Early Contextual Influences on Young Adult Sleep and Sleep Inequities
Type of DegreePhD Dissertation
Human Development and Family Science
Restriction TypeAuburn University Users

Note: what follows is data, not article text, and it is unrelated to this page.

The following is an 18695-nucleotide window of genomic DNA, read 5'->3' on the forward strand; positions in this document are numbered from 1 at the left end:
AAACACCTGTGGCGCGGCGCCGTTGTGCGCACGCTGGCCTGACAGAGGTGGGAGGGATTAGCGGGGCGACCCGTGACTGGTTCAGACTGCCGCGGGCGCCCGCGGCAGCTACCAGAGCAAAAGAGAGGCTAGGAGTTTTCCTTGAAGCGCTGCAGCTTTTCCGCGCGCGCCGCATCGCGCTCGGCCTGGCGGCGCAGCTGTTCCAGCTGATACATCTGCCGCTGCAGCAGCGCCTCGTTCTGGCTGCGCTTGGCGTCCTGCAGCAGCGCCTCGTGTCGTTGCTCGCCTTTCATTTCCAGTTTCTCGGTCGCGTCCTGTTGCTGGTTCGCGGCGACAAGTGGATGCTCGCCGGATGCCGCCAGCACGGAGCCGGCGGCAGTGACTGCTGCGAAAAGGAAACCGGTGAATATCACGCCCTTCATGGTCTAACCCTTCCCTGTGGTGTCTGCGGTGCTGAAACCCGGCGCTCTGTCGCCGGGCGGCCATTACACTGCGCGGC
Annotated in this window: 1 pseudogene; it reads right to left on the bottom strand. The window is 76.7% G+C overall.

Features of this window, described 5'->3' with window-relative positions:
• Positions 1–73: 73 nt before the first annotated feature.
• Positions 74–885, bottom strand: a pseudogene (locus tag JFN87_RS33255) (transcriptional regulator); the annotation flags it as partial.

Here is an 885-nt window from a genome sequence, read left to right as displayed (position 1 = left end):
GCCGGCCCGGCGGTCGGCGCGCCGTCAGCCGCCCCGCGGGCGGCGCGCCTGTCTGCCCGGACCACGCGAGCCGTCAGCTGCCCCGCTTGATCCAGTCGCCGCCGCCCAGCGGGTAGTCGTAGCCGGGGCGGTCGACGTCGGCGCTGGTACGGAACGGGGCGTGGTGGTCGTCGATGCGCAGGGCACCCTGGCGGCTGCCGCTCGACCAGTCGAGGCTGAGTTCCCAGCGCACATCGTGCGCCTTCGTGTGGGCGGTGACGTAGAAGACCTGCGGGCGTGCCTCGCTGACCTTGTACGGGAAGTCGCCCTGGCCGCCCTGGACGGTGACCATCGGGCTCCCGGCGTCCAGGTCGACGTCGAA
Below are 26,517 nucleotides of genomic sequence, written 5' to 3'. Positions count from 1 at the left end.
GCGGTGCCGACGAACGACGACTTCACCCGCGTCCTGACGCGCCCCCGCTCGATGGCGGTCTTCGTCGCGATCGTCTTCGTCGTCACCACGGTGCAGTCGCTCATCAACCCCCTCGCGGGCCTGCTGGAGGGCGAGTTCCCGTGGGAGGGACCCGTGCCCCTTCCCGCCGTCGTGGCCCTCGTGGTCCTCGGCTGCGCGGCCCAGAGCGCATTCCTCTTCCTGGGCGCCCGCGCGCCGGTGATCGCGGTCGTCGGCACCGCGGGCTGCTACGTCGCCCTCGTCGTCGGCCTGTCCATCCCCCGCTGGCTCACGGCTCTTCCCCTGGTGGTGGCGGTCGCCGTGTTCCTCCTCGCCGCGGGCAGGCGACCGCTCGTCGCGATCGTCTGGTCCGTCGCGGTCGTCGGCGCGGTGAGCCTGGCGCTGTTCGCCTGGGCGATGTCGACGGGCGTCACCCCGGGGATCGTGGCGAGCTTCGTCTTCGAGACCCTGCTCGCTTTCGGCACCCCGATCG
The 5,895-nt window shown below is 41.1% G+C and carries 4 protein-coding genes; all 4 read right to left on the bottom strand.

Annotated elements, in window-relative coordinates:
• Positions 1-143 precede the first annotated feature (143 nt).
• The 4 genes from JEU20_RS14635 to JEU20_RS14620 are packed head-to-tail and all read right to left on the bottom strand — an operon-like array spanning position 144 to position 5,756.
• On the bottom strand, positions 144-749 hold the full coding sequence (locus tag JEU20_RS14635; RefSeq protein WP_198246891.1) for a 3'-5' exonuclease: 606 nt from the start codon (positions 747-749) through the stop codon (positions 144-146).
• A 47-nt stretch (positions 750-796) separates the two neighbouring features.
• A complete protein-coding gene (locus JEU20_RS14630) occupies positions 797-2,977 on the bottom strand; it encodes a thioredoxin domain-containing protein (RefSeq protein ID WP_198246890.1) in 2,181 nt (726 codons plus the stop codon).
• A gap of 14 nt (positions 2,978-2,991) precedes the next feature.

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The residential neighborhood environment has been associated with a range of health outcomes and health inequities, including sleep. Sleep duration, quality, and variability have been increasingly studied as behavioral health mechanisms linking the social context to the disruption of physiological systems and development of disease. Current research has focused on concurrent neighborhood associations with sleep and centered on measures of socioeconomic characterizations, and self-reported sleep outcomes. While there is broad consensus that childhood experiences are foundational to adult health, few have considered the childhood neighborhood contexts that link early life experiences to later health outcomes and health inequities. To address these knowledge gaps, this two-study dissertation uses a developmental approach to examine direct and indirect associations between the neighborhood context in childhood and sleep problems and sleep disparities among a sample of Black (52%) and White (48%) college students (n = 263). Primary residential addresses were mapped to census tracts and used to capture annual concentrations of criterion air pollutants from the Environmental Protection Agency’s Air QUAlity TimE Series Project (EQUATES), and indices of neighborhood opportunity through the Childhood Opportunity Index (COI). For both studies, outcome measures of sleep duration, quality, and variability were assessed via actigraphy over 8 consecutive days. Focused on the physical environment, the first study found childhood exposure to air pollution (particulate matter smaller than 2.5 μm, PM2.5) from ages 2 to 17 was associated with wakefulness after sleep onset (WASO) in young adulthood. Focused on the built environment, the second study found direct and mediating associations between neighborhood opportunity in childhood and adverse childhood experiences (ACEs) on measures of sleep variability and self-reported sleep problems in young adulthood. Together, results indicated unique, lasting contributions of the childhood residential neighborhood environment on sleep and racial sleep inequities in young adulthood. The findings underscore the importance of childhood contexts for later health and contribute to the need for a developmental perspective within the growing body of research examining the neighborhood environment and sleep health inequities.